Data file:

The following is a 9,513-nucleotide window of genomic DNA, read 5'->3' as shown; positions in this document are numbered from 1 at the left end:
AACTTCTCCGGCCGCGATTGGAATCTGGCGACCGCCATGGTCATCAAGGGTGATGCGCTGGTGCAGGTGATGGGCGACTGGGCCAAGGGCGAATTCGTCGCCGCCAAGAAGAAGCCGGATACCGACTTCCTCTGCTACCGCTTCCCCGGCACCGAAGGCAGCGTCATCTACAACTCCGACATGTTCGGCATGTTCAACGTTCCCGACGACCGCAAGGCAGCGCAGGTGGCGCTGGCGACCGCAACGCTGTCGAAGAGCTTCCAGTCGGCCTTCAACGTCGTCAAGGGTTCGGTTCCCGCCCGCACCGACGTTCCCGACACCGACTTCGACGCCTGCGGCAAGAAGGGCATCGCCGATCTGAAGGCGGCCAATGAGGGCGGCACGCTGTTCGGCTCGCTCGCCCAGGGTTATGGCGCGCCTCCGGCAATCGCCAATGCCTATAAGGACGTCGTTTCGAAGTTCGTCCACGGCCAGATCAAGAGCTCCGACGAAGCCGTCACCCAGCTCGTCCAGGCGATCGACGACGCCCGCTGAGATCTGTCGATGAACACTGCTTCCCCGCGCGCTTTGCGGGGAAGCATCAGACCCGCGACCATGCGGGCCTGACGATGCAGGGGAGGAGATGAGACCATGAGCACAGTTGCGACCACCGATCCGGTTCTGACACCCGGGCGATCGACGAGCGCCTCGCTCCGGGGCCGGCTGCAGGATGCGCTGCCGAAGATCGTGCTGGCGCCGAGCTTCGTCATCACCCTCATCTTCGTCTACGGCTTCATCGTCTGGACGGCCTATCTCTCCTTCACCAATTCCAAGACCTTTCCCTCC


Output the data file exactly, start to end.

The following is a 9,513-nucleotide window of genomic DNA, read 5'->3' as shown; positions in this document are numbered from 1 at the left end:
AACTTCTCCGGCCGCGATTGGAATCTGGCGACCGCCATGGTCATCAAGGGTGATGCGCTGGTGCAGGTGATGGGCGACTGGGCCAAGGGCGAATTCGTCGCCGCCAAGAAGAAGCCGGATACCGACTTCCTCTGCTACCGCTTCCCCGGCACCGAAGGCAGCGTCATCTACAACTCCGACATGTTCGGCATGTTCAACGTTCCCGACGACCGCAAGGCAGCGCAGGTGGCGCTGGCGACCGCAACGCTGTCGAAGAGCTTCCAGTCGGCCTTCAACGTCGTCAAGGGTTCGGTTCCCGCCCGCACCGACGTTCCCGACACCGACTTCGACGCCTGCGGCAAGAAGGGCATCGCCGATCTGAAGGCGGCCAATGAGGGCGGCACGCTGTTCGGCTCGCTCGCCCAGGGTTATGGCGCGCCTCCGGCAATCGCCAATGCCTATAAGGACGTCGTTTCGAAGTTCGTCCACGGCCAGATCAAGAGCTCCGACGAAGCCGTCACCCAGCTCGTCCAGGCGATCGACGACGCCCGCTGAGATCTGTCGATGAACACTGCTTCCCCGCGCGCTTTGCGGGGAAGCATCAGACCCGCGACCATGCGGGCCTGACGATGCAGGGGAGGAGATGAGACCATGAGCACAGTTGCGACCACCGATCCGGTTCTGACACCCGGGCGATCGACGAGCGCCTCGCTCCGGGGCCGGCTGCAGGATGCGCTGCCGAAGATCGTGCTGGCGCCGAGCTTCGTCATCACCCTCATCTTCGTCTACGGCTTCATCGTCTGGACGGCCTATCTCTCCTTCACCAATTCCAAGACCTTTCCCTCC